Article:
One Sunday, the sermon turned sexy and the pastor excused the children and teenagers. I hadn’t seen my friend with the group of kids exiting, and I didn’t exactly want to go hang out with the snobby kids who I swear had some kind of radar which allowed them to detect dresses that came from Goodwill. So, I stayed seated as all the other kids left.

Of course, my parents told me I had to leave. I grudgingly scooted out of the pew, walked down the aisle, out the double doors, down the stairs, through the foyer, and into the basement Sunday School rooms. But, the lights were off and nobody was down there.

I walked back up to the foyer and hesitated outside the glass doors that lead into the sanctuary. I watched the pastor speak words I couldn’t hear. A woman quickly strode out of the main hallway and made her way up the stairs beside me. “I’m sorry, but do you know where the youth went?” I asked.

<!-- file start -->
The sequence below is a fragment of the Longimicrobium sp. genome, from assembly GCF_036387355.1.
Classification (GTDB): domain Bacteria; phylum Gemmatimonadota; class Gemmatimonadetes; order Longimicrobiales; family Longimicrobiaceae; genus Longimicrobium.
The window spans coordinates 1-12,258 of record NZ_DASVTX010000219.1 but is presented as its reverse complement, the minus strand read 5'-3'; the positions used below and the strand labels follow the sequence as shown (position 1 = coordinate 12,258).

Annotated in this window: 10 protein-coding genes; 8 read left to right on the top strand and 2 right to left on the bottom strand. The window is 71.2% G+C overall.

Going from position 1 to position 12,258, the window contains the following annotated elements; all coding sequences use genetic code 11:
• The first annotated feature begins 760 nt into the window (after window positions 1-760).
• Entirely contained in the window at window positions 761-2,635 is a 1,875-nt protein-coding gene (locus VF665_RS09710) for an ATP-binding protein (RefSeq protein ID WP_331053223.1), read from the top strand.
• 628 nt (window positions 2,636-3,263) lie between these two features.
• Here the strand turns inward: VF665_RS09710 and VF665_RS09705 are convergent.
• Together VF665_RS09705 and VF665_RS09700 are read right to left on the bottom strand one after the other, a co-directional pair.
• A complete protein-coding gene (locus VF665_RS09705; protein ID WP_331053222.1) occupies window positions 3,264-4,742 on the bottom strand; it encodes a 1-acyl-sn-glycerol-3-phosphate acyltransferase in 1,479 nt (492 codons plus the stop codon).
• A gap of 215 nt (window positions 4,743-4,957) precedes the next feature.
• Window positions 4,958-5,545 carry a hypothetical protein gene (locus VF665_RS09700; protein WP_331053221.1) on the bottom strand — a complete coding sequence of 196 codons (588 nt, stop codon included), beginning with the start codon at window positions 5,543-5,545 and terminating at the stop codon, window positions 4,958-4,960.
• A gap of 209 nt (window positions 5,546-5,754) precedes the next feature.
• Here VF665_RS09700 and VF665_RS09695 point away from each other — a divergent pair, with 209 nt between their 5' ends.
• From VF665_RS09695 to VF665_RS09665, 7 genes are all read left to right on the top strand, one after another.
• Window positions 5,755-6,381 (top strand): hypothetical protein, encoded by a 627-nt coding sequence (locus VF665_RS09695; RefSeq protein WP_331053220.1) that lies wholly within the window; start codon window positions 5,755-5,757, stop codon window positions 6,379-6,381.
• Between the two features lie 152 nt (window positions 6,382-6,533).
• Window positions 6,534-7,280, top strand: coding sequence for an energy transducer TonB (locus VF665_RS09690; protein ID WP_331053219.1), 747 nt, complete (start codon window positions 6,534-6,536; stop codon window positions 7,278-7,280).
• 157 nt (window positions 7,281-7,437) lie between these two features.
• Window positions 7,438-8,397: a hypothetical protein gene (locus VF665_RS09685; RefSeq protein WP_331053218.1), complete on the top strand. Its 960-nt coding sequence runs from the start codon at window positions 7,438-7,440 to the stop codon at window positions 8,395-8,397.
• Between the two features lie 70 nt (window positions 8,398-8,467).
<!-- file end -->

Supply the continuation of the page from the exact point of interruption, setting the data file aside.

“They’re in the parsonage,” she replied.

“Oh, thanks.”

She went back into the sanctuary and left me standing on the steps, ready to head off to the parsonage.

Except I didn’t know what the hell a parsonage was. But, I couldn’t admit something like that. I was already the kid who couldn’t sing all the books of the Bible in order. I was tired of the incredulous looks I received when I didn’t know what a tabernacle was. Or I didn’t know Samson from Judah… or was it Jude? Joshua? No, that’s a regular name, not a Bible name…

I stared at the coats lining the walls. Don’t panic. The parsonage. It has to be some room attached to the building.

I walked back down the stairs and looked down a hallway. OK. The Fellowship Hall is that way… and right now I’m in the sanctuary. (I wasn’t. I was in the foyer. I didn’t know what a sanctuary was either.)